Joy: The Erin Brockovich of Our Time

It’s the struggle that no one knew they wanted to see onscreen: that of Miracle Mop inventor Joy Mangano (Jennifer Lawrence), a constantly striving to make ends meet single mother who gave up on her imagination and dreams of greatness as a youth, around the time her parents divorced–at least according to the David O. Russell stylization of her life in Joy.

Because it’s been such a long time since audiences have been exposed to a truly relatable-in-her-strife, based-on-a-true story-heroine, Joy seems to come at a time when we need her most. In fact, the last time we saw a protagonist as underdog-like in nature was fifteen years ago in Steven Soderbergh’s Erin Brockovich. Mimicking the same background as Joy, Erin (Julia Roberts), too, is a single mother searching for a way to support her kids using the minimal formal education she’s had with the maximum shrewdness that she was born with. And, like Joy, she must face obstacle after obstacle in order to achieve even the most preliminary level of her aspirations. After being divorced for two years and allowing her husband, Tony (Édgar Ramírez), to live in her basement out of kindness/as a way to help her out with caring for their two children, Christie (played by twins Aundrea Gadsby and Gia Gadsby) and Tommy (played by other twins Tomas Elizondo and Zeke Elizondo), it’s clear that her life has become something of a shambles. When she’s not putting out a fire for her children as she’s on her way out the door to work at a low-budget airline ticket counter, she’s helping her mother, Terri (Virginia Madsen, looking in quite a different state than, say, Sideways), perform basic tasks as she’s engrossed in a quintessentially trashy soap opera or lending a hand to her father, Rudy (Robert De Niro), a mechanic who owns a garage and also has a daughter from another marriage, Peggy (Elisabeth Röhm), that despises Joy with every fiber of her being.

The only true beacon of light in her entire life is her grandmother, Mimi (Diane Ladd, continuing the sweeping array of soap opera references), a matriarchal type who narrates the story and truly believes in Joy’s talents and specialness. Inhabiting that bizarre part of New York called Long Island, Joy is part of the ilk that ends up on a path toward working class mediocrity, just as Brockovich hailed from the nowhere town of Lawrence, Kansas and “peaked” around 1981 when she won the Miss Pacific Coast beauty pageant. This type of “success” so early on for both women leads to a false sense of confidence that gets shattered to pieces when the crushing weight of adult disappointment begins to compress their dreams. For Joy, her belief in the magic of her inventing capabilities–of being able to give people what they want–is what propels her forward until the negative energy of her parents warring and the jealous hatred of Peggy wears her thin. It is only after meeting a”big band” singer who claims he’s going to be “the next Tom Jones,” Tony (Édgar Ramírez), at a party her best friend, Jackie (Dascha Polanco), invites her to that Joy begins to feel momentarily like she’s shining again.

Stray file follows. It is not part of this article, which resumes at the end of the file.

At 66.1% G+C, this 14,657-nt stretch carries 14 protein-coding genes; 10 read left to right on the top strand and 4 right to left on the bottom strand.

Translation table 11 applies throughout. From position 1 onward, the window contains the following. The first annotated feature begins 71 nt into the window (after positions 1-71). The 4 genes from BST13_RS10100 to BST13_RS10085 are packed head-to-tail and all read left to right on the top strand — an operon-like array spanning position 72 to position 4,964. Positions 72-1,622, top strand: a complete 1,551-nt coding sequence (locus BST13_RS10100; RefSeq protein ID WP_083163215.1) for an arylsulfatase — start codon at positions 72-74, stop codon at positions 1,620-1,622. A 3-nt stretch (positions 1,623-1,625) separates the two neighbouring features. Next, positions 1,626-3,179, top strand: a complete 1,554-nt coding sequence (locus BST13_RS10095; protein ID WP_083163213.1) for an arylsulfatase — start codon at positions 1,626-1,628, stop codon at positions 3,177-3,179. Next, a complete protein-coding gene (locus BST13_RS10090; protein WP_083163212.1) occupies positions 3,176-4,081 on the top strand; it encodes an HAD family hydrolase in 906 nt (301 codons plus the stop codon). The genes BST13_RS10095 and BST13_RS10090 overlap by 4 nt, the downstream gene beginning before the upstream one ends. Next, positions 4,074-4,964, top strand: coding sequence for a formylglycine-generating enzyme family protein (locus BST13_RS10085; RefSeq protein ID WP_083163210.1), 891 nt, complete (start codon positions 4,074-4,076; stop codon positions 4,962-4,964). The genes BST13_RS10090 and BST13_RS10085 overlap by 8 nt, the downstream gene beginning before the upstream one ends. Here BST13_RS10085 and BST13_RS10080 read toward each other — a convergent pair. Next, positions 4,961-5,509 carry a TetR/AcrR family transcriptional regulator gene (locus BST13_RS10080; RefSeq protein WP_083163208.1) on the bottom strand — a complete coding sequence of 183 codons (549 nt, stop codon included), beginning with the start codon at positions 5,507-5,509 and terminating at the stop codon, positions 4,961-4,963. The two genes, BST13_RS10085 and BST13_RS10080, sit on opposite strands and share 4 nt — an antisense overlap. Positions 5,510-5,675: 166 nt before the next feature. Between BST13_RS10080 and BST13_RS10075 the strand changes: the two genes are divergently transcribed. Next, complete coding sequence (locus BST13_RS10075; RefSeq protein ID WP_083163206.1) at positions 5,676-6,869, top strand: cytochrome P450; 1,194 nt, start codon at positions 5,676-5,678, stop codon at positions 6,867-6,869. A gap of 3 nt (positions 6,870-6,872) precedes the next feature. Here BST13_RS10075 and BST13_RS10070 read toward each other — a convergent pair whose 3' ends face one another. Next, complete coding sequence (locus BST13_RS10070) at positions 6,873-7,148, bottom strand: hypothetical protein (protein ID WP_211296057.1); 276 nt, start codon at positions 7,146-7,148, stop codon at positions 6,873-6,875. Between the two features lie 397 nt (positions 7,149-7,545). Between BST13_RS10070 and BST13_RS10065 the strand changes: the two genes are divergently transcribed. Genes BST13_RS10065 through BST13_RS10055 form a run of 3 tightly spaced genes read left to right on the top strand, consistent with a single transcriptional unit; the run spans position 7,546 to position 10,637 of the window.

But, of course, just as Erin’s relationship with George (Aaron Eckhart), things inevitably turn sour, and Joy and Tony end up being better off as friends than marriage partners. In fact, it is Tony who tries to save her the heartache of listening to the advice of Rudy’s wealthy girlfriend, Trudy (Isabella Rossellini, killing it as usual), an investor/widow that Joy convinces to finance the prototype of her mop–drawn out in crude crayon blueprints with the help of her daughter.

The amount of times Joy is told no in the movie is heartbreaking; and though it’s hard to know for sure how much was dramatized for the purpose of inspiration versus reality, it’s not hard to believe that Joy was forced to kowtow to men like Neil Walker (Bradley Cooper, completing the David O. Russell trifecta of casting) at every turn just to gain even the slightest inch of headway in the business world.

Joy’s gradual rise from the ashes of failure (made evident by comments about how she’s just “a bored unemployed housewife” deluding herself into thinking she has any business acumen–said by her own father no less) are gut-wrenching to watch. Indeed, the audience almost–almost–believes she might not actually triumph as Russell saves this reward for the very last act. And although the film borders on a more maudlin side than Brockovich’s biopic (there is, after all, a musical number of Frank and Nancy Sinatra’s “Something Stupid” sung by Tony and Joy), the tough-as-nails, won’t give up attitude is just as present in Joy. Plus, Russell throws in a Citizen Kane “Rosebud” moment at the end and lets Melissa Rivers use her only skill in life (playing Joan Rivers).